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Check The Reliability Stats
The next thing to assess is the reliability of the used car youre thinking about buying. And the best place to get this information is in Consumer Reports, specifically the annual auto issue the magazine publishes every April.
The magazines reliability ratings are compiled from reports about 17 common trouble spots in more than a million cars on the road. This gives you a great vantage point on long-term reliability.
I believe that if you stick to Consumer Reports annual recommended list of used vehicles, you shouldnt have to buy an extended warranty at all even if you have difficulty saving money for potential car repairs, Clark says. Thats how much I trust the collective wisdom of used car owners thats culled for Consumer Reports.
Visit ConsumerReports.org to get digital access to the used car ratings for $39 a year or $10 a month. You can also read the April issue for free at your local library.
What Questions Should You Ask The Seller About The Used Car
Gathering as much information as possible is the key to making a solid used car purchase. One of the best ways to do this is to ask the seller questions lots of them!
Not sure what questions to ask? Here are some good questions to start with :
- Reason for selling : Why are you selling the car?
- Accidents : Has the vehicle been in an accident?
- Repairs or modifications : Has anything been repaired, replaced or modified on the car?
- Owners : How many owners has the vehicle had?
- Fuel efficiency : How is the gas mileage on the car?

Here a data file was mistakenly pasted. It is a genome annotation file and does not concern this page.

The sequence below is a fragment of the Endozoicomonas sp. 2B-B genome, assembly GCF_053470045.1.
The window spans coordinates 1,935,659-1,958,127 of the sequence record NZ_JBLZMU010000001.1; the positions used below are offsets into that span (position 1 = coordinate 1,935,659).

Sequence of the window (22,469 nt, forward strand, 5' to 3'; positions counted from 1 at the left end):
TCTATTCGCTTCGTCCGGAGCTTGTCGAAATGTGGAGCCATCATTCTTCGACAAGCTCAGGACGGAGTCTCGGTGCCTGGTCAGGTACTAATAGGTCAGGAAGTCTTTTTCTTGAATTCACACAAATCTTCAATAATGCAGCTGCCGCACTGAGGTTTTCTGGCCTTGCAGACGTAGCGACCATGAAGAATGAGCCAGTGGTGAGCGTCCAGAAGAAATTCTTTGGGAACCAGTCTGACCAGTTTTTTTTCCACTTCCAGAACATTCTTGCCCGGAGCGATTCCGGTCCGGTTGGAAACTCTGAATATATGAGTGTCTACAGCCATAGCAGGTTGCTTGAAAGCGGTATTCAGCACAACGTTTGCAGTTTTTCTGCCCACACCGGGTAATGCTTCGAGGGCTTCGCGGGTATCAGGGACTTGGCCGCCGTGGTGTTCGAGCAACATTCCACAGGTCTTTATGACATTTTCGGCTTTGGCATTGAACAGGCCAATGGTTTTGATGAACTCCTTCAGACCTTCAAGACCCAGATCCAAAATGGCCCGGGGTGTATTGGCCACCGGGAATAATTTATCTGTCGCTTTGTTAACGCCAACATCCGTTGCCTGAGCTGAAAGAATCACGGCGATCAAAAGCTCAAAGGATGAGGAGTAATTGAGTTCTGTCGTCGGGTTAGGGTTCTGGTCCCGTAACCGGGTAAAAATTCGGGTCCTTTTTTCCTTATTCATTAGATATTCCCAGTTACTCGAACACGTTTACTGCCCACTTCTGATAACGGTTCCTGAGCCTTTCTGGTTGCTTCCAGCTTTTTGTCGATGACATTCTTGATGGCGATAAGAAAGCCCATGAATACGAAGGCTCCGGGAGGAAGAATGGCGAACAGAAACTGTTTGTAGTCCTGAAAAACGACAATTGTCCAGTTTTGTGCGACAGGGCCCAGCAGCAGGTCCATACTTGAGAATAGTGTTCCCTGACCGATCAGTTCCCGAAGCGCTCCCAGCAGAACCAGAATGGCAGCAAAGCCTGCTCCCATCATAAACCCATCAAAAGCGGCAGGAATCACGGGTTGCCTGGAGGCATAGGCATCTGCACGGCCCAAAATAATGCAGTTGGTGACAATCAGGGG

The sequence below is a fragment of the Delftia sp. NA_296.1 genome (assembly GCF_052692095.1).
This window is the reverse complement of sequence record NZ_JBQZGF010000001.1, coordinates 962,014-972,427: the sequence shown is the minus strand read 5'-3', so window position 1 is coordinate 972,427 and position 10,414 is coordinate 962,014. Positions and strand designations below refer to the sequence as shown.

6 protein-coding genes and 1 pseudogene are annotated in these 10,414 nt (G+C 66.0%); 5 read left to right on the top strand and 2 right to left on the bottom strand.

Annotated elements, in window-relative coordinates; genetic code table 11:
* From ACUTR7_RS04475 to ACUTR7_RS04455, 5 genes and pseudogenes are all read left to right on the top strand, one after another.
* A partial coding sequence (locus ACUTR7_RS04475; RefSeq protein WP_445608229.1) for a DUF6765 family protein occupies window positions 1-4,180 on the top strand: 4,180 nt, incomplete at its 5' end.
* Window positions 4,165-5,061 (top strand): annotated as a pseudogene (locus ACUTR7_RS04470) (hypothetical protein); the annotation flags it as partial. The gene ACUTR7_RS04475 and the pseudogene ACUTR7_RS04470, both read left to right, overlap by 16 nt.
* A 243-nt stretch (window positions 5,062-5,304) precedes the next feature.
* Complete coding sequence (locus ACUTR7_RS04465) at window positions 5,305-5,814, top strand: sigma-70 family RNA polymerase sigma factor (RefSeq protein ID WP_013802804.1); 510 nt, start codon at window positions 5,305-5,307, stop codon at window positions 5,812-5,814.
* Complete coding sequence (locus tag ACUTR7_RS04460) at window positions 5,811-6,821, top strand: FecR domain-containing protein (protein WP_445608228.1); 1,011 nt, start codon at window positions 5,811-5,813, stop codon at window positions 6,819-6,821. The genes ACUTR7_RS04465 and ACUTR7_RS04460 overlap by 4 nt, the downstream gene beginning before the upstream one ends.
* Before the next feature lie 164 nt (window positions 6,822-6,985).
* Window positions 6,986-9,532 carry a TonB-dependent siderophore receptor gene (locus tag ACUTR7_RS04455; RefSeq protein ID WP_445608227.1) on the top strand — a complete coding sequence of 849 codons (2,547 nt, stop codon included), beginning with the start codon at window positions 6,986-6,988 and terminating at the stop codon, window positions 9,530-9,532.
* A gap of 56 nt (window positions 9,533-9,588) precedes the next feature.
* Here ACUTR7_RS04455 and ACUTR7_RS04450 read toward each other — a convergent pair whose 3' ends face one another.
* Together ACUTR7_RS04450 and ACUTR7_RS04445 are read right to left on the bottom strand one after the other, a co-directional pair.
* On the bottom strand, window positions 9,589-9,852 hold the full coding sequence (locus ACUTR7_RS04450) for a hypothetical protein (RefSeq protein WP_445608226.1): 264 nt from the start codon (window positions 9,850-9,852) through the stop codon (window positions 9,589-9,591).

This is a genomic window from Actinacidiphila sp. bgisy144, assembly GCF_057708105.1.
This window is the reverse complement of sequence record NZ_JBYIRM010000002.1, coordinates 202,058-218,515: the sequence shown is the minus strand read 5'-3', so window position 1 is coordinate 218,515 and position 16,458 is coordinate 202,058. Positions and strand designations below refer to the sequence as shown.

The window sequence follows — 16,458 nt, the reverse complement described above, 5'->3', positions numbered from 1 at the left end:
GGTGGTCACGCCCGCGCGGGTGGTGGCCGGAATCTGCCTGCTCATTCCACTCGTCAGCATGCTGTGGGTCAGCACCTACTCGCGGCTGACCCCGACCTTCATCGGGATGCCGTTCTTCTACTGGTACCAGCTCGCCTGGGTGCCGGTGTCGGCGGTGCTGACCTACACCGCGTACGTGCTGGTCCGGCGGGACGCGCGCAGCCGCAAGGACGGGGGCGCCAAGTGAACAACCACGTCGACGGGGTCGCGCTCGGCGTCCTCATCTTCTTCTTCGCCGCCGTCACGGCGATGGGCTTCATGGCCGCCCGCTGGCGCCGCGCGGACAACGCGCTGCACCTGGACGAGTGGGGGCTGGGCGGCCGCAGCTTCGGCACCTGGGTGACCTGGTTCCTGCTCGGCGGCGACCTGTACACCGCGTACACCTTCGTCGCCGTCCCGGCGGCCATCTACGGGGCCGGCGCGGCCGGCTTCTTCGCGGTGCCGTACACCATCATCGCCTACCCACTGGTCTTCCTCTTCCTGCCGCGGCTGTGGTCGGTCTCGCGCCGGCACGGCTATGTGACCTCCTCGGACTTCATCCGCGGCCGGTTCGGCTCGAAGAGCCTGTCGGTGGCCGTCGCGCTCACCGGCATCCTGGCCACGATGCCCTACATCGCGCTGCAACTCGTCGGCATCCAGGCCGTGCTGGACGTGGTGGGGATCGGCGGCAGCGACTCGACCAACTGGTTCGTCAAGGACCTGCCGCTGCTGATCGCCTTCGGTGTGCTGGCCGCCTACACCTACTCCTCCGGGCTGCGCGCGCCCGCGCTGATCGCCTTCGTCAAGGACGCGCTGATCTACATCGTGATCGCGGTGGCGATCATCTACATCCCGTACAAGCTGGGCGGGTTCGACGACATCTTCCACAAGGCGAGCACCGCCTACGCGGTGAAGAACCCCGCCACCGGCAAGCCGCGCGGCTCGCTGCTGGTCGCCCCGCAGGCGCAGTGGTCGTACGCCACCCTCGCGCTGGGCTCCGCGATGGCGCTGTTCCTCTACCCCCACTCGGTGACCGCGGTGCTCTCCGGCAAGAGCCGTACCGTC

- Maintenance : Did the car have regular oil changes and maintenance?
- Warranty : Is the vehicle still under the manufacturers warranty? If an issue exists, can it be fixed before the purchase?
- Cash discounts : Will they consider a cash discount?
- Certified pre-owned : If the car is certified pre-owned ask to see a copy of the inspection report.
- Trade-in : If you are buying from a dealer are they willing to take a car as a trade-in?
Ask as many questions as you have. If the buyer gets annoyed, agitated, or is trying to close the deal quickly, it could be a sign they are hiding something. Remember, you can always walk away.
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Things To Do Before Buying A Used Car From A Private Seller
If youre considering buying a car privately – perhaps youre looking for a particular vehicle or you found a seller with the vehicle you want – follow these tips to make a private purchase a happy transaction for both sides.
- Know what buyers typically pay for the particular year, make, and model you want, in the condition you want, in your local area. There may be less room to haggle with a private seller than with a dealer, but having this knowledge may help you make an offer thats fair.
- Be aware of red flags, such as a car that is priced suspiciously low or a seller that requests a wire transfer in advance. Also, always ask to see the title, which is a way for the seller to prove ownership.
- When youre ready to buy, investigate the vehicles history by looking up a report from a service, such as CARFAX, to uncover issues the seller may not have disclosed. Private transactions are typically sold as is, which means any post-sale problems are typically the buyers responsibility.
- Complete a pre-purchase inspection by taking the vehicle to a reputable mechanic. The mechanic can evaluate and advise if they see a potential problem or future repair that may cost you thousands of dollars down the road.
- When completing the transaction with a private seller, get your paperwork in order and work with an escrow service to facilitate the payment, or conduct the transaction at your financial institution.
Figure Out The Used Cars Value
Now its time to figure out if the used car youve chosen is worth the price. Dig up all the information you can on the car so you can talk the seller down to a better deal.
1. Start with Kelley Blue Book . KBB uses data collected from actual sales transactions and auction prices to give you an accurate price range for the used car.
2. Buy a vehicle history report . A good VHR costs about $50 and includes accident history, ownership history, and a ton of other records.